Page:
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‘We Are All Fruit:’ Queer Friendship in the ‘A League of Their Own’ Reboot, by Eleanor Prytherch

Updated: Oct 30

When the TV remake of the 1992 A League of Their Own original film was released on Aug. 12, it took a few weeks to gain traction in the media. By now, it has established respectable viewership, especially among a passionate group of queer fans, myself included. Created by Abbi Jacobson (of “Broad City”) and Will Graham (“Mozart in the Jungle”), the series resembles the film in little but the premise, focusing on all original characters and adding in a subplot following a Black player named Maxine.


Another difference between the two versions is that the 2022 series centers around the gay awakening of the main character Carson (played by Jacobson). Viewers follow her as she falls in love with teammate Greta (D’Arcy Carden) and finds community among the other women on the team, many of them also queer. While the romance between Carson and Greta takes center stage, several inherently queer friendships are also major aspects of the show. In their own way, they each lovingly highlight aspects of queer friendship that we never see in mainstream media.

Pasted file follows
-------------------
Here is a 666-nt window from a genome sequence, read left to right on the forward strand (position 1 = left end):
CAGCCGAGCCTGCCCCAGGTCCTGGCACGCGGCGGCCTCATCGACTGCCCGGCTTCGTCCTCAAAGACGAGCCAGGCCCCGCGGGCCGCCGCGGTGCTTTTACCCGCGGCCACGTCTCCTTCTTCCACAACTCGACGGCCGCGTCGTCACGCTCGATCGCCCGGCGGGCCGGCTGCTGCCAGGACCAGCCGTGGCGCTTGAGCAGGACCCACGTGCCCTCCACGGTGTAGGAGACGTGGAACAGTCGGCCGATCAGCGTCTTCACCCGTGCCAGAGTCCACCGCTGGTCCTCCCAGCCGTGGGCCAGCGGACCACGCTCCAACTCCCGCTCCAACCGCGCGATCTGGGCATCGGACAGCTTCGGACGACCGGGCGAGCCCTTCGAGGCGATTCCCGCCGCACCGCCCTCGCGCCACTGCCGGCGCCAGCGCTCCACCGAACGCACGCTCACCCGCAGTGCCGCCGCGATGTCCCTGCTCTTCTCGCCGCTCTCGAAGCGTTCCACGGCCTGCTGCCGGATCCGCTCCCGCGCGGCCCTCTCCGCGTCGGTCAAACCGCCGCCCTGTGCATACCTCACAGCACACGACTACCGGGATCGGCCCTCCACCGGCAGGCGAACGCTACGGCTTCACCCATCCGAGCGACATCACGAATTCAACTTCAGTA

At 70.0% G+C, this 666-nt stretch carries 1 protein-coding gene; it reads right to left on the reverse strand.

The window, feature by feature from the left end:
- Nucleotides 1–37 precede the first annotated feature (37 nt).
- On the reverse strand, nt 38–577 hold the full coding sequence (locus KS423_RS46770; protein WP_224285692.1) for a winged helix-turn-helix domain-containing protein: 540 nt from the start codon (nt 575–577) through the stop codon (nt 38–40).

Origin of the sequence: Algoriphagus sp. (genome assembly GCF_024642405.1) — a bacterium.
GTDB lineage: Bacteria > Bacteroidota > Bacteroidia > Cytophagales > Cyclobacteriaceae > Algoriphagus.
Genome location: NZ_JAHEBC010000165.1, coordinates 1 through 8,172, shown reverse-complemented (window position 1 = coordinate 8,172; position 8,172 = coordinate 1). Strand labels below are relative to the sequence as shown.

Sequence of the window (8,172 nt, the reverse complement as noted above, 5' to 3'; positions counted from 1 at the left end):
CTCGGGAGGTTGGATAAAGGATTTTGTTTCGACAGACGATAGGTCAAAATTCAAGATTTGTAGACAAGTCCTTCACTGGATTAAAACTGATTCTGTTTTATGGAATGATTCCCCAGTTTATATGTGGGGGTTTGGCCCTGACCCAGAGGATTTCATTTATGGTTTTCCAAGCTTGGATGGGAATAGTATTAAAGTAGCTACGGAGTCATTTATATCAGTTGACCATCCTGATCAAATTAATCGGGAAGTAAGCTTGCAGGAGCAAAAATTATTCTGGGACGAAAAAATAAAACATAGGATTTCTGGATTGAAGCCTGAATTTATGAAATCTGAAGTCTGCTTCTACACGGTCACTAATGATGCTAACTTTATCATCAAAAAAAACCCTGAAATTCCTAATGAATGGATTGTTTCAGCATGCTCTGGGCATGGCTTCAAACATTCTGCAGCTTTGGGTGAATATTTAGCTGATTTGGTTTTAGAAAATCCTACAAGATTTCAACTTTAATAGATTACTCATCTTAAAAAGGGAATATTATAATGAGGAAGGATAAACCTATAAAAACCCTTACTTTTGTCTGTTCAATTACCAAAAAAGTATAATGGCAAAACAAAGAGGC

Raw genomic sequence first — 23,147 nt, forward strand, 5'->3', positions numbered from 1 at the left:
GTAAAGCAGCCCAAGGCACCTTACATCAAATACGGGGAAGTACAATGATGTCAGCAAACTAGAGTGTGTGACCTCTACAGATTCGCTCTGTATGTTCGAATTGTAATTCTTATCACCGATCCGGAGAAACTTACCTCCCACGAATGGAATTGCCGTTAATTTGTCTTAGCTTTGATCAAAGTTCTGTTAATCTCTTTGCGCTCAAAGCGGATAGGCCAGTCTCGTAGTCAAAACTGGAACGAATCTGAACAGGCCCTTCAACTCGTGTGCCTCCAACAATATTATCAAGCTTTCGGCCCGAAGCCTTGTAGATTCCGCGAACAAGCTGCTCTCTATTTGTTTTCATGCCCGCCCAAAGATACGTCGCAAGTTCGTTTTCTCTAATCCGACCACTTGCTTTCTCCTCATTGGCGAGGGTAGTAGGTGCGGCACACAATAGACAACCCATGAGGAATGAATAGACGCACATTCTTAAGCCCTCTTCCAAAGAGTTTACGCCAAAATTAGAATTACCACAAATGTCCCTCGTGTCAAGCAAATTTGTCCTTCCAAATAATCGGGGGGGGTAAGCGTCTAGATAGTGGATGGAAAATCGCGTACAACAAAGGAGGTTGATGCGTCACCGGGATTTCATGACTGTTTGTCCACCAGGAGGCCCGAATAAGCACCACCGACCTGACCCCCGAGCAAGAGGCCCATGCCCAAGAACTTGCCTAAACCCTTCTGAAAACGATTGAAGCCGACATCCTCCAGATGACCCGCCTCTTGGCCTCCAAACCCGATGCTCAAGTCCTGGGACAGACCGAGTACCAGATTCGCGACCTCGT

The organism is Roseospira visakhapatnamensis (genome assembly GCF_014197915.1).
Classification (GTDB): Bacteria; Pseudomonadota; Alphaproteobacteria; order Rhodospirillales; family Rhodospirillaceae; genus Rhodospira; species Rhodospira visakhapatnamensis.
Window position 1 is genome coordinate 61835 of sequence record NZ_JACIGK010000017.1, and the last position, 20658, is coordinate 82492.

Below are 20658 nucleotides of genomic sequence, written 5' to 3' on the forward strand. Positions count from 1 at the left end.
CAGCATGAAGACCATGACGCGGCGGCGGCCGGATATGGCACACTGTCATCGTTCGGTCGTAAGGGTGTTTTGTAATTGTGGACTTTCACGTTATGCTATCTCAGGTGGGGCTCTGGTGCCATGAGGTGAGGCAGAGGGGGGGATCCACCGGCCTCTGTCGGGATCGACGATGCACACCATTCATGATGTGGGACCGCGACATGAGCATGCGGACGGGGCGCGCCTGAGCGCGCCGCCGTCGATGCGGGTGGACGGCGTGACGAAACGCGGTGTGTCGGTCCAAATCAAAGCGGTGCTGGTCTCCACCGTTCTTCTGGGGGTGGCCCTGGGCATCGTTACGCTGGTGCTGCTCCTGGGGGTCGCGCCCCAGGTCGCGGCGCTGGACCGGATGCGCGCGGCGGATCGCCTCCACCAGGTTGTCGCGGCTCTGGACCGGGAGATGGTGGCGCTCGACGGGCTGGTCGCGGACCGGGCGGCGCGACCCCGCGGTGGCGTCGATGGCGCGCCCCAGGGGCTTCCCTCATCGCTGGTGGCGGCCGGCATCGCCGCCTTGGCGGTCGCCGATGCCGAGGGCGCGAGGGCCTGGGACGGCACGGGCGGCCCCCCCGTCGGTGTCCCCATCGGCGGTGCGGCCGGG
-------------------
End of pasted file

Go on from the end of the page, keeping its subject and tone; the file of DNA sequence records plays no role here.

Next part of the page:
For as long as there have been lesbians in film and television, queer female representation has lacked in big ways. Even as queer representation in media has improved astronomically in the last few years, the best developed storylines and most diversity in genre has come in the form of stories about gay men (try to think of a lesbian equivalent to Love, Simon or “Heartstopper”). Lesbian characters are often conventionally attractive, and their romantic relationships are too often sexualized without complex development. The characters that do exist are usually the only ones in the story, and if there’s two, they’re almost certainly in a romantic entanglement. It’s so rare for us to see ourselves in pop culture in a way that explores what it’s actually like for us in real life; we find each other, we stick together and we look out for each other as friends.